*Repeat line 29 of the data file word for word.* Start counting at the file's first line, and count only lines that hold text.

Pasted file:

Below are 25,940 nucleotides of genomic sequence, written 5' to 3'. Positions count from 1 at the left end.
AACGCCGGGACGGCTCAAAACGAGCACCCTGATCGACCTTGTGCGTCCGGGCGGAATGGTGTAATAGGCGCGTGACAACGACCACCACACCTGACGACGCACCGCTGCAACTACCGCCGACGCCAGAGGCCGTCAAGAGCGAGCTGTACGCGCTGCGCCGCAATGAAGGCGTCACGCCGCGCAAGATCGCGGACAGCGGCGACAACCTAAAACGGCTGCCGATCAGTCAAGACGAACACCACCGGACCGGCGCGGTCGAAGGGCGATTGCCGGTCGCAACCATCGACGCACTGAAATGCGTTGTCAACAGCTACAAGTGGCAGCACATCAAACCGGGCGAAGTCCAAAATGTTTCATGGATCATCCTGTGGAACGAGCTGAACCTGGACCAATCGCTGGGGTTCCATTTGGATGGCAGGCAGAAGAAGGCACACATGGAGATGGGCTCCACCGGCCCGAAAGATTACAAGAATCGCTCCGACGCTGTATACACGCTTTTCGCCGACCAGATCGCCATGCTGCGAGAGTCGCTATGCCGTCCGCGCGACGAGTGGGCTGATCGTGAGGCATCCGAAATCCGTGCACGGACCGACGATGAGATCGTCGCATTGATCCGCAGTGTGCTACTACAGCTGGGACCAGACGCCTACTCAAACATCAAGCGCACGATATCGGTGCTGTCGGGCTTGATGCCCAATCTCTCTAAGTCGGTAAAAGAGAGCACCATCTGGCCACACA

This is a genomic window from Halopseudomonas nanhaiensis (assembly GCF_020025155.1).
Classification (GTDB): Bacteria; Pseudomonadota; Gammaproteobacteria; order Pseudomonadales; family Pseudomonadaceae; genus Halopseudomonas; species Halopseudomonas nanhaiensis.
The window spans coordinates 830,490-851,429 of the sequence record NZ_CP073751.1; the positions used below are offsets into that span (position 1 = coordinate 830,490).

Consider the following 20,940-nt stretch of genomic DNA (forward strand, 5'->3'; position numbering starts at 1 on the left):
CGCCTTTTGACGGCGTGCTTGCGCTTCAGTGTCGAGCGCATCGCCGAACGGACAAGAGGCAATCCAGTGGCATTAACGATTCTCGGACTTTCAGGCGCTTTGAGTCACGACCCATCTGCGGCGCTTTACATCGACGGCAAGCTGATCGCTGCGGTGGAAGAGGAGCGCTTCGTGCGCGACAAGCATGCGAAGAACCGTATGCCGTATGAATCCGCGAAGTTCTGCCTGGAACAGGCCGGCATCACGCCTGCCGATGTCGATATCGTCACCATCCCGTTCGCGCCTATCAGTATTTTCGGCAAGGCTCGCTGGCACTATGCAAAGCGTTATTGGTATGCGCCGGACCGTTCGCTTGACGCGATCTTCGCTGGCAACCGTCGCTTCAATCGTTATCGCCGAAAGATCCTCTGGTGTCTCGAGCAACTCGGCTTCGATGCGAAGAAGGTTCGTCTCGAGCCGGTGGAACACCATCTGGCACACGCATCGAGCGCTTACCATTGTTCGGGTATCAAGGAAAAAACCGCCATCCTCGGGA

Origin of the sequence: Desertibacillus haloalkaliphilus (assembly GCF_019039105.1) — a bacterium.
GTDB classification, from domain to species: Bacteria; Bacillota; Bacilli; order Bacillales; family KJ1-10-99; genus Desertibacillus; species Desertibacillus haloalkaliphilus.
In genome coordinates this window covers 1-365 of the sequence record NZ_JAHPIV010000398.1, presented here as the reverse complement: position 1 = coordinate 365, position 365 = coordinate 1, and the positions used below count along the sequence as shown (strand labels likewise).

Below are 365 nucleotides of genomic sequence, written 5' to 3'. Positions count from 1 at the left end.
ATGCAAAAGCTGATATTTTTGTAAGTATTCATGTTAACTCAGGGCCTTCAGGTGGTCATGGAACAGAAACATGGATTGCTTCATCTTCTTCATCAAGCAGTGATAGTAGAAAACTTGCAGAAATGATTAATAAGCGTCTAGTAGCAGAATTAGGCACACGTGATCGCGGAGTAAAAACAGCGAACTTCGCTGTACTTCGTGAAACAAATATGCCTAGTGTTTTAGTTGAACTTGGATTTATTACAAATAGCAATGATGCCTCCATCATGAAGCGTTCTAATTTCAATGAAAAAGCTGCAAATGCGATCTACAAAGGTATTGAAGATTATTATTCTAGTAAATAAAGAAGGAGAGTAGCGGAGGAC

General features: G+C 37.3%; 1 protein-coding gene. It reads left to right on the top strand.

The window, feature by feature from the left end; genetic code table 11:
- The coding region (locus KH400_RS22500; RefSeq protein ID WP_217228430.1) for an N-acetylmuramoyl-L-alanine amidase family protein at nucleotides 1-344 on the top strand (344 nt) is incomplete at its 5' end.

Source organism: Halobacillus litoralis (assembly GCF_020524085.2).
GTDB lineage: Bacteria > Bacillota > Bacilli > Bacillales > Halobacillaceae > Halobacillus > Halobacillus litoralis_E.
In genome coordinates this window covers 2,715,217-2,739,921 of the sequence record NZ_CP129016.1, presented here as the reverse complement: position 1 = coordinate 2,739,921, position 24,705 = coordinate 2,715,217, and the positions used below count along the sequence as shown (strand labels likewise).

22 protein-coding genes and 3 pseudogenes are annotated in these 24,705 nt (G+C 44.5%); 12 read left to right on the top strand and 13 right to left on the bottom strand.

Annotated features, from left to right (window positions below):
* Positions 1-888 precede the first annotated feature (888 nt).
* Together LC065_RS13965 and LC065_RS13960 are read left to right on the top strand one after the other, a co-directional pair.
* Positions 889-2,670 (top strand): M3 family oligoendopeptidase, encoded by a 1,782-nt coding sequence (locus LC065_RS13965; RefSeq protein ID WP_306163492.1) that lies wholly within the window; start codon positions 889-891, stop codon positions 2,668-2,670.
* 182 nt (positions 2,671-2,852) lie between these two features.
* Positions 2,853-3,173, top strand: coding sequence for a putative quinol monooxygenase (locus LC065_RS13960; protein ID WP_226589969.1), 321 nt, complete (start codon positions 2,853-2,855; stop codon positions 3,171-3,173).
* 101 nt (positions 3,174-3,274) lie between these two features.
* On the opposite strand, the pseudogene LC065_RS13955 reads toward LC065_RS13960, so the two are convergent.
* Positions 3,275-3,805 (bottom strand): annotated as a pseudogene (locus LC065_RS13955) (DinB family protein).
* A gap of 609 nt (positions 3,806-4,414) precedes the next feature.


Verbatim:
* A gap of 609 nt (positions 3,806-4,414) precedes the next feature.